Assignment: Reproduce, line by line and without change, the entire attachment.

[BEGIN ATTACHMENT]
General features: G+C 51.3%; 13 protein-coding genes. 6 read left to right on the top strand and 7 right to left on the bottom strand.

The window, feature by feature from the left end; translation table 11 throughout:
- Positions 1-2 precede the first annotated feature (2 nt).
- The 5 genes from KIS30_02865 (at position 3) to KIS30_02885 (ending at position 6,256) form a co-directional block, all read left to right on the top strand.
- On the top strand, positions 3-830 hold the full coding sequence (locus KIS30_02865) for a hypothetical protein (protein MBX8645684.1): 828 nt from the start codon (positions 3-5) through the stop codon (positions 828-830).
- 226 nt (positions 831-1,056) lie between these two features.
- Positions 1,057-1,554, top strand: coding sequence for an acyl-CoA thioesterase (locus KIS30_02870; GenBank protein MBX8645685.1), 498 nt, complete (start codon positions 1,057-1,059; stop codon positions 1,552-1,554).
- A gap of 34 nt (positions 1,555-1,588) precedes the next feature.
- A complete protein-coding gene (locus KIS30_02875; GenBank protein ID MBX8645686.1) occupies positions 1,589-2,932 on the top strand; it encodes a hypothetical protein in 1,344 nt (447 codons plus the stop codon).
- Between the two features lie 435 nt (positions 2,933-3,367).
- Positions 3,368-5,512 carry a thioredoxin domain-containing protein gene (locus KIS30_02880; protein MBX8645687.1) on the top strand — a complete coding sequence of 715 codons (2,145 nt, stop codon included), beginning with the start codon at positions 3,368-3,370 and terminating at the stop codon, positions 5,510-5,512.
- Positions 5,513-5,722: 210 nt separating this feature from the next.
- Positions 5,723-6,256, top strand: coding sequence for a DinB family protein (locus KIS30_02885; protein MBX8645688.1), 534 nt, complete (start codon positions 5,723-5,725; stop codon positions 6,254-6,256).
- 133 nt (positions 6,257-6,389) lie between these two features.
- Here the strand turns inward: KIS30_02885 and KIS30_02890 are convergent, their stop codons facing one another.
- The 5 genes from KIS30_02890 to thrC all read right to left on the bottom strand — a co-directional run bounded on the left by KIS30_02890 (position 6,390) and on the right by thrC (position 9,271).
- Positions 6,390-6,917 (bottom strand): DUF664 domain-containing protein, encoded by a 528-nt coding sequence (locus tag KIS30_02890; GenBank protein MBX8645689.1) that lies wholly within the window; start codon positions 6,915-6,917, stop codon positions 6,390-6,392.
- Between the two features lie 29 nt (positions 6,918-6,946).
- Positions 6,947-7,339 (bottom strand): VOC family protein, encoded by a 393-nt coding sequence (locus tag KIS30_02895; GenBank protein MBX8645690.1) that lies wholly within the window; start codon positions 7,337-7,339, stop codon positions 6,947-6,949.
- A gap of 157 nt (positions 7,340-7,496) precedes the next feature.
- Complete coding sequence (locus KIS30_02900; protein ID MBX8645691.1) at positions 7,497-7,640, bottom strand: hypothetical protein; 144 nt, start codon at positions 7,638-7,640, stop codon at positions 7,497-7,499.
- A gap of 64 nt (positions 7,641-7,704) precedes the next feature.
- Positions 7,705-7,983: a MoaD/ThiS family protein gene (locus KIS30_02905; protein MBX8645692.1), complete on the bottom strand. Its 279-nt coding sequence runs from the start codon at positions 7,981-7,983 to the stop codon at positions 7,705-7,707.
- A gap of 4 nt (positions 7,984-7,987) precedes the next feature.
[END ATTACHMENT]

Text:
General features: G+C 51.3%; 13 protein-coding genes. 6 read left to right on the top strand and 7 right to left on the bottom strand.

The window, feature by feature from the left end; translation table 11 throughout:
- Positions 1-2 precede the first annotated feature (2 nt).
- The 5 genes from KIS30_02865 (at position 3) to KIS30_02885 (ending at position 6,256) form a co-directional block, all read left to right on the top strand.
- On the top strand, positions 3-830 hold the full coding sequence (locus KIS30_02865) for a hypothetical protein (protein MBX8645684.1): 828 nt from the start codon (positions 3-5) through the stop codon (positions 828-830).
- 226 nt (positions 831-1,056) lie between these two features.
- Positions 1,057-1,554, top strand: coding sequence for an acyl-CoA thioesterase (locus KIS30_02870; GenBank protein MBX8645685.1), 498 nt, complete (start codon positions 1,057-1,059; stop codon positions 1,552-1,554).
- A gap of 34 nt (positions 1,555-1,588) precedes the next feature.
- A complete protein-coding gene (locus KIS30_02875; GenBank protein ID MBX8645686.1) occupies positions 1,589-2,932 on the top strand; it encodes a hypothetical protein in 1,344 nt (447 codons plus the stop codon).
- Between the two features lie 435 nt (positions 2,933-3,367).
- Positions 3,368-5,512 carry a thioredoxin domain-containing protein gene (locus KIS30_02880; protein MBX8645687.1) on the top strand — a complete coding sequence of 715 codons (2,145 nt, stop codon included), beginning with the start codon at positions 3,368-3,370 and terminating at the stop codon, positions 5,510-5,512.
- Positions 5,513-5,722: 210 nt separating this feature from the next.
- Positions 5,723-6,256, top strand: coding sequence for a DinB family protein (locus KIS30_02885; protein MBX8645688.1), 534 nt, complete (start codon positions 5,723-5,725; stop codon positions 6,254-6,256).
- 133 nt (positions 6,257-6,389) lie between these two features.
- Here the strand turns inward: KIS30_02885 and KIS30_02890 are convergent, their stop codons facing one another.
- The 5 genes from KIS30_02890 to thrC all read right to left on the bottom strand — a co-directional run bounded on the left by KIS30_02890 (position 6,390) and on the right by thrC (position 9,271).
- Positions 6,390-6,917 (bottom strand): DUF664 domain-containing protein, encoded by a 528-nt coding sequence (locus tag KIS30_02890; GenBank protein MBX8645689.1) that lies wholly within the window; start codon positions 6,915-6,917, stop codon positions 6,390-6,392.
- Between the two features lie 29 nt (positions 6,918-6,946).
- Positions 6,947-7,339 (bottom strand): VOC family protein, encoded by a 393-nt coding sequence (locus tag KIS30_02895; GenBank protein MBX8645690.1) that lies wholly within the window; start codon positions 7,337-7,339, stop codon positions 6,947-6,949.
- A gap of 157 nt (positions 7,340-7,496) precedes the next feature.
- Complete coding sequence (locus KIS30_02900; protein ID MBX8645691.1) at positions 7,497-7,640, bottom strand: hypothetical protein; 144 nt, start codon at positions 7,638-7,640, stop codon at positions 7,497-7,499.
- A gap of 64 nt (positions 7,641-7,704) precedes the next feature.
- Positions 7,705-7,983: a MoaD/ThiS family protein gene (locus KIS30_02905; protein MBX8645692.1), complete on the bottom strand. Its 279-nt coding sequence runs from the start codon at positions 7,981-7,983 to the stop codon at positions 7,705-7,707.
- A gap of 4 nt (positions 7,984-7,987) precedes the next feature.